How stupid to make small talk into the profound human void of continental North America. Those firstcomers must have felt the challenge of that fresh and unworded world, and they must have felt that what they spoke into it should be worthy, and, as best as they could manage it, in scale with nature. For nature’s steppes, there must be language as large and with equally broad horizons; for nature’s boulders, those erratics left behind by the retreating ice, there must be words that stand as solidly and largely and that build meaning in solitary and in sedimentary ways, single pronouncements as startling as pyramids or complex layers upon layer accreting and accumulating; for nature’s fishes and fowls, there must be poems as fluid and as free as the milky streams roaring from the foot of the summer glacier or the wind off the winter ice face.

In l928, Henry Beston, having spent a year alone on the great Outer Beach of Cape Cod (itself the product of glaciation— in effect a huge stratified pile of sand and gravel left behind by the ice), summed up his experience there: “The world today is sick to its thin blood for lack of elemental things, for fire before the hands, for water welling from the earth, for air, for the dear earth itself underfoot.” I can’t help but think that he is still right. And I think of how, at the turn of this millennium, we have lost the first poems said by our ancient brothers and sisters. We have forgotten even how to speak and listen to their language. Much is irrecoverable.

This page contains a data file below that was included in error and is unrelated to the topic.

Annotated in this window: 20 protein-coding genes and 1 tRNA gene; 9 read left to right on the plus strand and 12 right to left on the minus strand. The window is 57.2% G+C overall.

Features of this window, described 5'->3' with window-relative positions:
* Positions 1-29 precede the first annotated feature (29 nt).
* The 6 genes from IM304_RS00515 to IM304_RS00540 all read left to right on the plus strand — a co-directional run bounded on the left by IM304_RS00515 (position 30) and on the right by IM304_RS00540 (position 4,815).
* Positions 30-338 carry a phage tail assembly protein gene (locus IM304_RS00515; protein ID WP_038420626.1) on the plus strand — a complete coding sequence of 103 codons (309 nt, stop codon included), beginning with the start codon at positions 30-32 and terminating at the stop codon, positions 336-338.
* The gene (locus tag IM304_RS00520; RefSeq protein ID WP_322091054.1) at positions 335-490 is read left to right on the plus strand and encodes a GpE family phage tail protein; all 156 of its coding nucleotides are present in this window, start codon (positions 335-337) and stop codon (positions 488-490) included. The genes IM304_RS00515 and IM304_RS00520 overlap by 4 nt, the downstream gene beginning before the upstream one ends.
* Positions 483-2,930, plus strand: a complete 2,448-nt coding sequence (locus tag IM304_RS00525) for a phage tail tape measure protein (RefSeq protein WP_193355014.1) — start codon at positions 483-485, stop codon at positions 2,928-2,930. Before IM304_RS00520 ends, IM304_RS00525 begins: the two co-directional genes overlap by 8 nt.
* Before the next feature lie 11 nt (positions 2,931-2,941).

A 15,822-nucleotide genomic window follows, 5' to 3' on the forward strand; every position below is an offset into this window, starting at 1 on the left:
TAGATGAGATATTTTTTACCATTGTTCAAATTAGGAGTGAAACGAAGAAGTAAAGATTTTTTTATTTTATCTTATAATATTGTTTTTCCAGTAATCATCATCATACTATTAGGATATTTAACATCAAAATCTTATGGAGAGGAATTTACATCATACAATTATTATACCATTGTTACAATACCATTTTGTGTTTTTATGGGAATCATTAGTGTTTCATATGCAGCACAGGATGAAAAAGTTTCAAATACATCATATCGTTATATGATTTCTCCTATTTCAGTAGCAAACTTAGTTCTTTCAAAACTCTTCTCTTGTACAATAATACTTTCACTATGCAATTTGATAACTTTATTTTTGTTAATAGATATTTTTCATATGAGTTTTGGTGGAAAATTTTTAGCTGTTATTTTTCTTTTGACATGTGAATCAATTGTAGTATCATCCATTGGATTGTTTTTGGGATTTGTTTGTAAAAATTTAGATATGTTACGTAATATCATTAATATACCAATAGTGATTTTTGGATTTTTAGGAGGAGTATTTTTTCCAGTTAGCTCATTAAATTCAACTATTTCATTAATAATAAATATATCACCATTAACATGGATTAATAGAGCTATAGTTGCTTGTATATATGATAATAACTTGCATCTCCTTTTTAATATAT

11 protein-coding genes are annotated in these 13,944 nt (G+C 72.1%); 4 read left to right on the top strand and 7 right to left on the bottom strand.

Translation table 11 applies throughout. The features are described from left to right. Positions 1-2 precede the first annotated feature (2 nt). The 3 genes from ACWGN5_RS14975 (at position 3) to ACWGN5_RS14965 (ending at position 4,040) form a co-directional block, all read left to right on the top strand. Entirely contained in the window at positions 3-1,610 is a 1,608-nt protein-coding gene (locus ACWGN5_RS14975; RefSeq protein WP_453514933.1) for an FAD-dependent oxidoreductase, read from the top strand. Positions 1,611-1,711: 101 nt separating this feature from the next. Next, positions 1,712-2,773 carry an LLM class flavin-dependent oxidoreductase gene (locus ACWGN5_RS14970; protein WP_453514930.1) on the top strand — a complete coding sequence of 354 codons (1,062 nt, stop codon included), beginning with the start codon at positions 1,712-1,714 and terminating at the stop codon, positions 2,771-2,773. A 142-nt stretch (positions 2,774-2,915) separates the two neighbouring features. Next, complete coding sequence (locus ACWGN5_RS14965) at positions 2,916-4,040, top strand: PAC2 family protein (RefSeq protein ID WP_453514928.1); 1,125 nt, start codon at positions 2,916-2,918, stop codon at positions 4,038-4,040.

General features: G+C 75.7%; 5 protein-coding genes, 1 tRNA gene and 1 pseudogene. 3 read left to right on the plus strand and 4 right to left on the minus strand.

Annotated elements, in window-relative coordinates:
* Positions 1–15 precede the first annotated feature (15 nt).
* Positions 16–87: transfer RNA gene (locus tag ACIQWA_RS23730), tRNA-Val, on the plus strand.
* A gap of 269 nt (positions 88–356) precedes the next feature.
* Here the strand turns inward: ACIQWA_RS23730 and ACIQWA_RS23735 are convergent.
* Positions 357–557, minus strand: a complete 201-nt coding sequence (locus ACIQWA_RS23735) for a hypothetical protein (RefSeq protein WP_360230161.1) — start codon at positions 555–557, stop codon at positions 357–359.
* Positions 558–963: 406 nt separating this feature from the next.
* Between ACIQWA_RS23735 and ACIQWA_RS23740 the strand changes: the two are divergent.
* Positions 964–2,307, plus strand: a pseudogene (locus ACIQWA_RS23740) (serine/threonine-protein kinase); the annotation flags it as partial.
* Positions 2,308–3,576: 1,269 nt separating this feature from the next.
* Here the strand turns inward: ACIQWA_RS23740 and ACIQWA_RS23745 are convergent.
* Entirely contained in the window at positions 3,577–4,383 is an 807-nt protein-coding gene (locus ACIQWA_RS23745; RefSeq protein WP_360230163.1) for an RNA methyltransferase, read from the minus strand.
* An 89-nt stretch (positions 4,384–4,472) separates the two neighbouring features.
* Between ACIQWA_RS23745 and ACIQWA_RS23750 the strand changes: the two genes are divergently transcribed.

So remembering the Ice Time may be a useful exercise in renewing our sense of where we are, in time and place, and of avoiding any false sense of security, conquest, or entitlement. Yes, we and our PCs and laptops and stock markets and Pentagons and Kremlins survived Y2K, we have recovered from 9/11, and we have not been completely undone—yet—by fracking, mountain-top removal, increasing carbon dioxide levels, and Gulf oil spills. But those were entirely man-made threats. The ice may return, despite—or, in the marvelous unpredictable long-term permutations of chaos, precisely because of—global warming. And if it does, it will change everything—everything. 

Nor are we exempt. Our cleverness and our wealth and our planetary power thrown at the ice (or the heat) will not turn it back. All of our most earnest occupations in defending ourselves from it will be to no avail. We are a part of nature, not apart from it. When—if—the ice returns, it will have us.

Richard Hague is a native of Steubenville, Ohio, in the Appalachian Ohio River Valley. “Ice Time” is from his forthcoming nonfiction collection Earnest Occupations: Teaching, Writing, Gardening, and Other Local Work, from Bottom Dog Press (2018). His latest poetry collections are Studied Days (Dos Madres Press, 2017), Beasts, River, Drunk Men, Garden, Burst, & Light: Sequences & Long Poems (Dos Madres Press, 2016) and During The Recent Extinctions: New & Selected Poems (Dos Madres Press, 2012) which was winner of the Weatherford Award in Poetry. He is Writer-in-residence at Thomas More College in Crestview Hills, Kentucky.